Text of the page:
The GAC is also part of the monthly First Friday Art Trail and showcases a rotating art exhibit in its open gallery space. Visitors to Lubbock in the fall can see the Pumpkin Trail at the GAC, with lighted pathways and carved pumpkins, resulting in a spooky, family-friendly experience.

There is also a Fall Festival, with music, art, crafts, food, and plenty of vendor booths. December brings a craft fair highlighting the handmade items of many local artisans.

The Lubbock Municipal Garden and Arts Center, with local art and beauty, is perfect (and free!) for visitors.

See Related: Visiting the Four Corners National Monument in the USA

12. Lubbock Memorial Arboretum

Lubbock Memorial Arboretum in Lubbock, Texas
Lubbock Memorial Arboretum / Facebook

Address: 4111 University Ave, Lubbock, TX 79413

If you want something fun to do with all ages, look no further than the Lubbock Memorial Arboretum. This nature sanctuary has gardens, walking paths, and a chapel spanning almost 100 acres. This historical site and Level I Arboretum is located in Clapp Park.

The Arboretum offers options for various interests, whether you want to enjoy the serene nature trails or have a fun family adventure. Various events, activities, and tours make this a perfect experience for people of all ages.

Visitors to the Arboretum can expect to see various flowers, trees, plants, birds, and butterflies. In addition, Playa Lake within the grounds is home to waterfowl in the colder months and butterflies in August and September.

You can visit the rose garden, see wildflowers, look at beautiful perennials throughout the nature sanctuary, and picnic in the picturesque Lubbock Memorial Arboretum gazebo. There is also a relaxing water feature and a large pecan tree for shade and relaxation.

13. Louise Hopkins Underwood Center for the Arts

Louise Hopkins Underwood Center for the Arts Building
Louise Hopkins Underwood Center for the Arts / Facebook

Address: 511 Ave. K, Lubbock, TX 79401

The Louise Hopkins Underwood Center for the Arts (LHUCA) has a main building with four art galleries that showcase over 20 annual exhibits featuring local and international artists. Art lovers will especially enjoy a trip to the LHUCA.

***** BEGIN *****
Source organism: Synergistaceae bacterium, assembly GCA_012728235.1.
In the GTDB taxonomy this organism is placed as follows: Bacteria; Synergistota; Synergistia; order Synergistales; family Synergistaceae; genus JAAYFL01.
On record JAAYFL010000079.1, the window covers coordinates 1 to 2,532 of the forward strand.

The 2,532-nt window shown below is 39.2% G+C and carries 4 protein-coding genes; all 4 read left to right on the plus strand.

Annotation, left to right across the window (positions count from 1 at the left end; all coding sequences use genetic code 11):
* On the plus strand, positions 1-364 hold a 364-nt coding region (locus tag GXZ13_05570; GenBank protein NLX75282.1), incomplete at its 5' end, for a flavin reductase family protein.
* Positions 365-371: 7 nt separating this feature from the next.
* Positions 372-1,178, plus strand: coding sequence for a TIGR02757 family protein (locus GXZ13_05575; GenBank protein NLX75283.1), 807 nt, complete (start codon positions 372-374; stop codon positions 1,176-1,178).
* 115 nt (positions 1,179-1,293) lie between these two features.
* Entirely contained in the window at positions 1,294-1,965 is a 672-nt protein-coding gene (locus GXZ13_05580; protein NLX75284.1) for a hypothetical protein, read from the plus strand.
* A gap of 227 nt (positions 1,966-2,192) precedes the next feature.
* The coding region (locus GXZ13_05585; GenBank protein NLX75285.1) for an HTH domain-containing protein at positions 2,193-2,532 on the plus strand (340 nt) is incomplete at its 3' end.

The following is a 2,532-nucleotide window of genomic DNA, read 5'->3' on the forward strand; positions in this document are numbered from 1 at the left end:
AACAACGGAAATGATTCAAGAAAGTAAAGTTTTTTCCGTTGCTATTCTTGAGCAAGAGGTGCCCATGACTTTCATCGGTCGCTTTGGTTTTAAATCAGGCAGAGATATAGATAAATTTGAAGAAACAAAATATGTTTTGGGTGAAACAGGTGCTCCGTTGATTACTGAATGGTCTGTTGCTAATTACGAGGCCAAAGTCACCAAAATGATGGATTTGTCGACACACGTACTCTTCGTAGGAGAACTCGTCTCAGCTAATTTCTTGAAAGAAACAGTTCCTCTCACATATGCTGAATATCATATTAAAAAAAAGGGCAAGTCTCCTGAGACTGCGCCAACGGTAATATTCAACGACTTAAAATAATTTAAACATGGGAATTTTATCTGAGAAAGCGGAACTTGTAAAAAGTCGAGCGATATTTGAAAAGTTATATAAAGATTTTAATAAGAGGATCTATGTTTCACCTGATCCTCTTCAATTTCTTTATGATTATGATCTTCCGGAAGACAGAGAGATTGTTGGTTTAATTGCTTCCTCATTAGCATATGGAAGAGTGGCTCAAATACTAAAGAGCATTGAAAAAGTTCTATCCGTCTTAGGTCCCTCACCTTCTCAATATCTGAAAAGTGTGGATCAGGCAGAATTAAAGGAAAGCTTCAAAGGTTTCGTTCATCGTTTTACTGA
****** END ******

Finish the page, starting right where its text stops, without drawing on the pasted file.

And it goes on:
Located in the Cultural District of Lubbock, this arts center also hosts the monthly First Friday Art Trail. This free art event brings over 3,000 visitors to the Louise Hopkins Underwood Center monthly.

The Firehouse Theatre, Plaza Stage, and the Christine DeVitt Icehouse are also part of the Louise Hopkins Underwood Center, with live performances at each venue. In addition, each space hosts various programs, such as concerts, art lectures, and dance productions.

Or, if you visit Lubbock in the fall, you may see one of the many films shown during the famous Flatland Film Festival.

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14. Cactus Theater

Cactus Theater
Image by EpopanCC BY-SA 4.0, via Wikimedia Commons

Address: 1812 Buddy Holly Ave, Lubbock, TX 79401

The Cactus Theater was built in 1937, costing around $30,000. The 720-seat theater was originally a neighborhood movie theater. However, it closed in 1958 and became a storage facility for almost 40 years until Lubbock music producer Don Caldwell purchased it in 1993.

Caldwell’s vision of showcasing and cultivating West Texas talent was well-received, and this concept prompted the development of the Lubbock Depot Entertainment District. In 1995, the renovated Cactus Theater reopened as a live performance venue.

Today, the venue hosts live music, theatrical plays, and musicals. The intimate setting provides exceptional sound in the 379-seat theater. Visitors to Lubbock will be amazed at the comfortable yet intimate historic venue.

This Lubbock tourist attraction should be on your agenda! You can see shows such as Michael Martin Murphy’s Cowboy Christmas Show, a live comedy show with Jaston Williams, or Texas’ best new Americana band, The Wilder Blue.